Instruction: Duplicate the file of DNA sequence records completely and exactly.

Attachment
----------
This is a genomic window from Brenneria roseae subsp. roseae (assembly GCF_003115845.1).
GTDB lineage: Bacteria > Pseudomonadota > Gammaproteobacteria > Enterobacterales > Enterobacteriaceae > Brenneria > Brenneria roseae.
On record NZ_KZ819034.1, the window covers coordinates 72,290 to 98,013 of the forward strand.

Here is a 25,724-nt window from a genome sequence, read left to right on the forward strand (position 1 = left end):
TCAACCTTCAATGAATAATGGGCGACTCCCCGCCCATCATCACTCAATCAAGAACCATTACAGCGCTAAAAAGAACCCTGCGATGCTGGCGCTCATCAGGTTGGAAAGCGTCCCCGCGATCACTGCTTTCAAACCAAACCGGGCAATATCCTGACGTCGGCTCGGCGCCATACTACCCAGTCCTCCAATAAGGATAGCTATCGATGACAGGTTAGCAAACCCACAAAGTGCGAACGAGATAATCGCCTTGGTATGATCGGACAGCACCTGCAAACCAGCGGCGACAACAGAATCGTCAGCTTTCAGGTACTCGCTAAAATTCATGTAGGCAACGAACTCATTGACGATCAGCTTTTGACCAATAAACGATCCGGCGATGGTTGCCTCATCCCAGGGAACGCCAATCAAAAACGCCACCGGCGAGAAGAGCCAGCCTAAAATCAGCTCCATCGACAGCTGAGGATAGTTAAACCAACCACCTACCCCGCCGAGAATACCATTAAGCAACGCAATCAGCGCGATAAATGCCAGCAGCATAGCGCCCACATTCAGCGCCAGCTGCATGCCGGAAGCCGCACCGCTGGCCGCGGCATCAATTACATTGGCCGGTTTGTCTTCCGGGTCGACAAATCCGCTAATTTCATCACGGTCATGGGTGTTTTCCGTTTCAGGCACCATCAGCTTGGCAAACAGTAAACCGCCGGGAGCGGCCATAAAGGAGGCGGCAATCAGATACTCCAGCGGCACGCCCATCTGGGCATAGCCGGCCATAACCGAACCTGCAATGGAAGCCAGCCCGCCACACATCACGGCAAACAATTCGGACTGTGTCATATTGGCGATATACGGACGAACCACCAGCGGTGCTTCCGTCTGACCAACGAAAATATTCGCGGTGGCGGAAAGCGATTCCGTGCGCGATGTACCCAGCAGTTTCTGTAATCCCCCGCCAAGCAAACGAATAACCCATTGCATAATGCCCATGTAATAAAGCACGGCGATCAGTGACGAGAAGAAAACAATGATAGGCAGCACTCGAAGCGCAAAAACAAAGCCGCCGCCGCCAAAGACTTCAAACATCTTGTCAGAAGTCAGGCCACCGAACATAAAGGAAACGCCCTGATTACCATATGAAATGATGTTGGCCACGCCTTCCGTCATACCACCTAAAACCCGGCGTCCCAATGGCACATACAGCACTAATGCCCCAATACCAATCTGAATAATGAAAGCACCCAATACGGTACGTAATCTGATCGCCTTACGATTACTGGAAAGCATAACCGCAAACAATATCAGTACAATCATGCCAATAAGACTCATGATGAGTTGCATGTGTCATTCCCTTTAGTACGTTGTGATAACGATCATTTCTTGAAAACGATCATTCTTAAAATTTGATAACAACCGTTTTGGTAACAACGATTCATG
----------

This is a genomic window from Brenneria roseae subsp. roseae (assembly GCF_003115845.1).
GTDB lineage: Bacteria > Pseudomonadota > Gammaproteobacteria > Enterobacterales > Enterobacteriaceae > Brenneria > Brenneria roseae.
On record NZ_KZ819034.1, the window covers coordinates 72,290 to 98,013 of the forward strand.

Here is a 25,724-nt window from a genome sequence, read left to right on the forward strand (position 1 = left end):
TCAACCTTCAATGAATAATGGGCGACTCCCCGCCCATCATCACTCAATCAAGAACCATTACAGCGCTAAAAAGAACCCTGCGATGCTGGCGCTCATCAGGTTGGAAAGCGTCCCCGCGATCACTGCTTTCAAACCAAACCGGGCAATATCCTGACGTCGGCTCGGCGCCATACTACCCAGTCCTCCAATAAGGATAGCTATCGATGACAGGTTAGCAAACCCACAAAGTGCGAACGAGATAATCGCCTTGGTATGATCGGACAGCACCTGCAAACCAGCGGCGACAACAGAATCGTCAGCTTTCAGGTACTCGCTAAAATTCATGTAGGCAACGAACTCATTGACGATCAGCTTTTGACCAATAAACGATCCGGCGATGGTTGCCTCATCCCAGGGAACGCCAATCAAAAACGCCACCGGCGAGAAGAGCCAGCCTAAAATCAGCTCCATCGACAGCTGAGGATAGTTAAACCAACCACCTACCCCGCCGAGAATACCATTAAGCAACGCAATCAGCGCGATAAATGCCAGCAGCATAGCGCCCACATTCAGCGCCAGCTGCATGCCGGAAGCCGCACCGCTGGCCGCGGCATCAATTACATTGGCCGGTTTGTCTTCCGGGTCGACAAATCCGCTAATTTCATCACGGTCATGGGTGTTTTCCGTTTCAGGCACCATCAGCTTGGCAAACAGTAAACCGCCGGGAGCGGCCATAAAGGAGGCGGCAATCAGATACTCCAGCGGCACGCCCATCTGGGCATAGCCGGCCATAACCGAACCTGCAATGGAAGCCAGCCCGCCACACATCACGGCAAACAATTCGGACTGTGTCATATTGGCGATATACGGACGAACCACCAGCGGTGCTTCCGTCTGACCAACGAAAATATTCGCGGTGGCGGAAAGCGATTCCGTGCGCGATGTACCCAGCAGTTTCTGTAATCCCCCGCCAAGCAAACGAATAACCCATTGCATAATGCCCATGTAATAAAGCACGGCGATCAGTGACGAGAAGAAAACAATGATAGGCAGCACTCGAAGCGCAAAAACAAAGCCGCCGCCGCCAAAGACTTCAAACATCTTGTCAGAAGTCAGGCCACCGAACATAAAGGAAACGCCCTGATTACCATATGAAATGATGTTGGCCACGCCTTCCGTCATACCACCTAAAACCCGGCGTCCCAATGGCACATACAGCACTAATGCCCCAATACCAATCTGAATAATGAAAGCACCCAATACGGTACGTAATCTGATCGCCTTACGATTACTGGAAAGCATAACCGCAAACAATATCAGTACAATCATGCCAATAAGACTCATGATGAGTTGCATGTGTCATTCCCTTTAGTACGTTGTGATAACGATCATTTCTTGAAAACGATCATTCTTAAAATTTGATAACAACCGTTTTGGTAACAACGATTCATG